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Publié par happy-diet samedi 20 mars 2010

GINSENG
Eleutherococcus

Panax ginseng
Panax SP.
Eleutherococcus senticosus
ARALIACEAE

In the ancient books of Chinese medicine, ginseng was already a famous medicinal plant.
He "regulate" the 5 viscera, balancing the vital energy, strengthening the mind, making brave and generous, resistant to poisons; was shining eyes and increased intelligence and comprehension.


Currently it says simply "adaptogen" and antiasthenic (see glossary).

Ginseng comes from Korea, but the genus Panax contains other related species and pharmacologically similar to the true ginseng;
in North America are grown P. QUINQUEFOLIUM in south-western China and Vietnam, P. Notoginseng, Japan and the Himalayas varieties of P. PSEUDOGINSENG.

The wild ginseng, a small herbaceous plant with leaves palmatilobées in umbel of white flowers and red berries, is now fully exploited and cultivated (in general) including USA (EX 700 to 800 tons in 1990 in Wisconsin).
The party sought the root is cylindrical, branched more or less curved, sometimes with one aspect or anthropomorphic phallic (as observers). White ginseng is simply dried, red ginseng is first heated steamed, which gives the red color, then dried.

The Eleutherococcus or Siberian ginseng is a plant bushy and thorny spread of Eastern Siberia to Korea and Shanxi in China. The part used is the root.

COMPOSITION AND CHEMICAL PROPERTIES

Ginseng has been studied extensively, many compounds have been described, their metabolism monitoring in humans and animals, but it is difficult to link the pharmacological action and chemical composition of this plant. To complicate matters, all ginseng have different composition.
The majority of authors believe that saponins (see glossary) are active compounds (ginsenosides), but there are none in the Eleutherococcus (!!).

Other authors, Koreans believe that in fact this would be some phenolic compounds that are active, and they refer to the Chinese tradition, which specifies that the root of ginseng should be absolutely prepared without contact with the iron (container or knife) .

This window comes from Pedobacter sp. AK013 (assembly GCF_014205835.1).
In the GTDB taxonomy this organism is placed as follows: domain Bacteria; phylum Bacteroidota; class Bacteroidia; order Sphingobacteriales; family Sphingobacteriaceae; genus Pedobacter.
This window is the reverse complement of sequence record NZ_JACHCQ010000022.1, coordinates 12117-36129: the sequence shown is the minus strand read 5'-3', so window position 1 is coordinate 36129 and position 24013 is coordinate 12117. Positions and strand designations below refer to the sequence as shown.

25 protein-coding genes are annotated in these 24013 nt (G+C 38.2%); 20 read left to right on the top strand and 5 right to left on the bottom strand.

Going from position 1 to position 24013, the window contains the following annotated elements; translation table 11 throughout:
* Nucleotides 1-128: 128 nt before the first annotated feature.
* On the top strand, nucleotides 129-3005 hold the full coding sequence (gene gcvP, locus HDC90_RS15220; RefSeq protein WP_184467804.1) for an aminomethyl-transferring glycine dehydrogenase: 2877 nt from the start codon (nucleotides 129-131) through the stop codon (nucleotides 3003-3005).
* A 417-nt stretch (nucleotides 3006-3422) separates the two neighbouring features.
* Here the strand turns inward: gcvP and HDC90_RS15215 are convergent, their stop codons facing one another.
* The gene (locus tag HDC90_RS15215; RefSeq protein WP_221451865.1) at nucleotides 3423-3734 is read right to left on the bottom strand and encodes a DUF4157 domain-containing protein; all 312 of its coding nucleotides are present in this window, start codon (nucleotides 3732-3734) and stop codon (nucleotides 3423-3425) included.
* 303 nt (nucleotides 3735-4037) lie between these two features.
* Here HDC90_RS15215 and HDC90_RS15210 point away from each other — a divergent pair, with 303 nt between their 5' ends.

These authors connect all the adaptogenic properties of the plant to the presence of antioxidants (anti-free radicals (see glossary)) phenol. The ginsenosides have no antioxidant properties.

Experiments on mice have confirmed this thesis:

* Non-purified extracts of ginseng saponins and therefore containing phenols, increase resistance to toxic and physical abilities,
* While those extracts which are added some ferric compounds are pharmacologically reduce their capacity.

In other medicinal plants, and not least (eg valerian), the chemical components taken alone do not explain the pharmacological action observed in animals or humans.
In these cases one can imagine that it is the association of several components or the action of metabolic derivatives thereof which is pharmacologically effective.


USES

Ginseng and Eleutherococcus are considered:

* Plants as anti-fatigue,
* To improve physical performance, athletic and sports
* To increase the intellectual capacity: exam preparation, job requiring much concentration and attention (even the astronauts and race car drivers).


It combines the important anti-free radical extracts of ginseng and other indications:

* Protection against atherosclerosis and risk of hypertension,
* Protect the liver against toxic substances: hepatotoxic drugs and also prevent "hangovers"
* Protection against the effects of ionizing radiation: occupational risk, patients treated with radiotherapy,
* Fight against the effects of aging, senescence, some therapists believe ginseng extract as a true "elixir of youth".

There are many preparations of ginseng, usually as a powder packaged in capsules of 250-500 mg dosage would average 1 g of ginseng powder per day with the possibility to double this amount (2 g per day).
We will limit the duration of therapy to 3 months or less for the longer term, there may be unwanted side effects of such infiltration with corticosteroids.
The ginseng extracts are often combined with other herbal medicines: antiasthenic,

1 Responses to

  1. Good sharing. Ginseng is used in traditional and herbal medicine to improve energy levels and concentration. Panax ginseng C.A. Meyer is one of the most well-studied species of ginseng with more than 70 published papers citing its various health promoting benefits. Read more at:
    http://kidbuxblog.com/live-your-life-to-the-fullest/

     

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